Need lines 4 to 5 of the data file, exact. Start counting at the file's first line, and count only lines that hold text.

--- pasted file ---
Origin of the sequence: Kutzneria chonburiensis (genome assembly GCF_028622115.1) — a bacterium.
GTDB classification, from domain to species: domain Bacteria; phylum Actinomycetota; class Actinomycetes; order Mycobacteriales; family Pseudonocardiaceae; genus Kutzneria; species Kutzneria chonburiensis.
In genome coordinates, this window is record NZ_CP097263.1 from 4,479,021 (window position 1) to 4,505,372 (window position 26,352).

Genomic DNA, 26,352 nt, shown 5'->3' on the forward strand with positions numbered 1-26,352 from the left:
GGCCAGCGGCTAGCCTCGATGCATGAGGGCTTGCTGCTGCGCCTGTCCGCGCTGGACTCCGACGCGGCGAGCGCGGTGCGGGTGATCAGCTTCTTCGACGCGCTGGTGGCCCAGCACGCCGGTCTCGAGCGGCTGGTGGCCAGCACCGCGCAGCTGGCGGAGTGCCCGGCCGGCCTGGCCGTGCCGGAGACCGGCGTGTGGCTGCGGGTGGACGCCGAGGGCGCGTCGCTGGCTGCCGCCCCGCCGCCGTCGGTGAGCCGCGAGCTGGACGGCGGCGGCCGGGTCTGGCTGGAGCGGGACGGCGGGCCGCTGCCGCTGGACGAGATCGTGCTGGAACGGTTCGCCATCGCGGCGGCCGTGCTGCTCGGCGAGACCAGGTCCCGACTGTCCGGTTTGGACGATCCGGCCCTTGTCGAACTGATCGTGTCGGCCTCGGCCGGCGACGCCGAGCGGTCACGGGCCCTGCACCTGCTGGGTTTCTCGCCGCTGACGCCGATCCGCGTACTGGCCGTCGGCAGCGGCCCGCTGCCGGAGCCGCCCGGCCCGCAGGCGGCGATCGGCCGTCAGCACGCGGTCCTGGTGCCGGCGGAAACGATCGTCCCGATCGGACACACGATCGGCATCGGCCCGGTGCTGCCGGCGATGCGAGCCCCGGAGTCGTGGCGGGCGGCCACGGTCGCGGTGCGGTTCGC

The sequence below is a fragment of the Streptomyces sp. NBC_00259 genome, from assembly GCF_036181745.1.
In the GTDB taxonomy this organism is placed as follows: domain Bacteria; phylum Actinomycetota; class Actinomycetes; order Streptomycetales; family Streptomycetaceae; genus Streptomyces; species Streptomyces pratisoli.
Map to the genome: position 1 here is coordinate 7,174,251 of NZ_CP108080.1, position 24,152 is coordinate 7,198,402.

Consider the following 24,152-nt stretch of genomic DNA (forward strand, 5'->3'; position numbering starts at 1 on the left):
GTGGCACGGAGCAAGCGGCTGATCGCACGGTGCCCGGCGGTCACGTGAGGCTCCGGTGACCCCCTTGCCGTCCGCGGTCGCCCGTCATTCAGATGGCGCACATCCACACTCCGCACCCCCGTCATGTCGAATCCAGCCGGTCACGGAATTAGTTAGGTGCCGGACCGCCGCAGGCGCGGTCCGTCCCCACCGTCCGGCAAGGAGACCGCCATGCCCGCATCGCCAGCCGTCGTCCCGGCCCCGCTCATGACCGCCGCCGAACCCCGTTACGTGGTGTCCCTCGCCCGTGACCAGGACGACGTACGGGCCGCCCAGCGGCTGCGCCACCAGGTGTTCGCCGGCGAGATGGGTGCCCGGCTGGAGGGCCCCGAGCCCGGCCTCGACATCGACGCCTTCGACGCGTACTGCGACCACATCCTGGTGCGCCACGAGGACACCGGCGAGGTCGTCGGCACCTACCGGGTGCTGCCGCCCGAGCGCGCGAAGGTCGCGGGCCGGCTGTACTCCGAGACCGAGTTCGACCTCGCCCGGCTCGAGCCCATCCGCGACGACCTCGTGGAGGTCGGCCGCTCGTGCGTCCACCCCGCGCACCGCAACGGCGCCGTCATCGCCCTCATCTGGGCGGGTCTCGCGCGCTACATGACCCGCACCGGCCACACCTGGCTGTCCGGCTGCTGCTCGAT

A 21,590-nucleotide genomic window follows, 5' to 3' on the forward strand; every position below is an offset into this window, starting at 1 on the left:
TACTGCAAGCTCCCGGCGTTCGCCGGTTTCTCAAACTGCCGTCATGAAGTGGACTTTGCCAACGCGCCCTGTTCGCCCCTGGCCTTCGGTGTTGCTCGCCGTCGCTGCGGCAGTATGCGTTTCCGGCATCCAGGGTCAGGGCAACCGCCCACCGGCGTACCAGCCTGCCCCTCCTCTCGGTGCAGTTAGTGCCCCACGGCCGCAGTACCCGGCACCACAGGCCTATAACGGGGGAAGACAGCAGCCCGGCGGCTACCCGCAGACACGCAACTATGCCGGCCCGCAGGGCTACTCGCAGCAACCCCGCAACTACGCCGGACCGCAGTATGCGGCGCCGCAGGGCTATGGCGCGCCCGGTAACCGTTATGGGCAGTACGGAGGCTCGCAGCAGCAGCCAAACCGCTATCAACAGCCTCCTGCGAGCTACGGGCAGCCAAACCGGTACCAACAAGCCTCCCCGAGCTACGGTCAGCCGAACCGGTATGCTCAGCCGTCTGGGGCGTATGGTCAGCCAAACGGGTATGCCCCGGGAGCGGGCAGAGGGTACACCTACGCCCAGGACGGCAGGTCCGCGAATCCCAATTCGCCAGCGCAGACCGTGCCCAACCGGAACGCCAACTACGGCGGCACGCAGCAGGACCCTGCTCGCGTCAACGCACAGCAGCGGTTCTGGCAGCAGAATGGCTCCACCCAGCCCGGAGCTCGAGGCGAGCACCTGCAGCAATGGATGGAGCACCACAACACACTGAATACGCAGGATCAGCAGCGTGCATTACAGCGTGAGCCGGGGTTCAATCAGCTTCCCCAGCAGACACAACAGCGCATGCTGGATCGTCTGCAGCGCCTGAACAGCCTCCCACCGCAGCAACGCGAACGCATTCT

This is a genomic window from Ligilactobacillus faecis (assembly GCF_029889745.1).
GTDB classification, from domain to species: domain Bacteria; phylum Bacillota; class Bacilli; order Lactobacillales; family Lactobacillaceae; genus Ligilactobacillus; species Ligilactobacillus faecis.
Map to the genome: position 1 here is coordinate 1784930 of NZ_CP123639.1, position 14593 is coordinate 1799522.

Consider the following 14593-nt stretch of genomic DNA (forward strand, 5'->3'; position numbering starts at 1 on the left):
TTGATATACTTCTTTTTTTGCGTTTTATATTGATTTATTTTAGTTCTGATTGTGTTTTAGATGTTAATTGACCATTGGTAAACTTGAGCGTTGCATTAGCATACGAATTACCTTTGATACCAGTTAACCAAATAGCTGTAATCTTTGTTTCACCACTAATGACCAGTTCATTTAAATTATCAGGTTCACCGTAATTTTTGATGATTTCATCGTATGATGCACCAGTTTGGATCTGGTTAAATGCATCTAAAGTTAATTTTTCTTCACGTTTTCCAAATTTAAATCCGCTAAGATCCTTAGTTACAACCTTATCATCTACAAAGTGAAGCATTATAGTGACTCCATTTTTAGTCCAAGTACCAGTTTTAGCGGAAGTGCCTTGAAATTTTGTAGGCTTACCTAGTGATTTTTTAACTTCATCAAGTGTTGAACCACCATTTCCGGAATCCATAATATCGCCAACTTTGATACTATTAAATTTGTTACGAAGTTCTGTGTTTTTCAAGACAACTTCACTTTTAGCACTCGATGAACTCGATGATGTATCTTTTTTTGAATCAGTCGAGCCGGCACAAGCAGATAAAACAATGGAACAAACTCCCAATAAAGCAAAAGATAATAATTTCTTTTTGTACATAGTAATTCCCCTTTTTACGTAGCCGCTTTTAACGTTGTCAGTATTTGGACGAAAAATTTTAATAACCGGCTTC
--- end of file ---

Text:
Genomic DNA, 26,352 nt, shown 5'->3' on the forward strand with positions numbered 1-26,352 from the left:
GGCCAGCGGCTAGCCTCGATGCATGAGGGCTTGCTGCTGCGCCTGTCCGCGCTGGACTCCGACGCGGCGAGCGCGGTGCGGGTGATCAGCTTCTTCGACGCGCTGGTGGCCCAGCACGCCGGTCTCGAGCGGCTGGTGGCCAGCACCGCGCAGCTGGCGGAGTGCCCGGCCGGCCTGGCCGTGCCGGAGACCGGCGTGTGGCTGCGGGTGGACGCCGAGGGCGCGTCGCTGGCTGCCGCCCCGCCGCCGTCGGTGAGCCGCGAGCTGGACGGCGGCGGCCGGGTCTGGCTGGAGCGGGACGGCGGGCCGCTGCCGCTGGACGAGATCGTGCTGGAACGGTTCGCCATCGCGGCGGCCGTGCTGCTCGGCGAGACCAGGTCCCGACTGTCCGGTTTGGACGATCCGGCCCTTGTCGAACTGATCGTGTCGGCCTCGGCCGGCGACGCCGAGCGGTCACGGGCCCTGCACCTGCTGGGTTTCTCGCCGCTGACGCCGATCCGCGTACTGGCCGTCGGCAGCGGCCCGCTGCCGGAGCCGCCCGGCCCGCAGGCGGCGATCGGCCGTCAGCACGCGGTCCTGGTGCCGGCGGAAACGATCGTCCCGATCGGACACACGATCGGCATCGGCCCGGTGCTGCCGGCGATGCGAGCCCCGGAGTCGTGGCGGGCGGCCACGGTCGCGGTGCGGTTCGC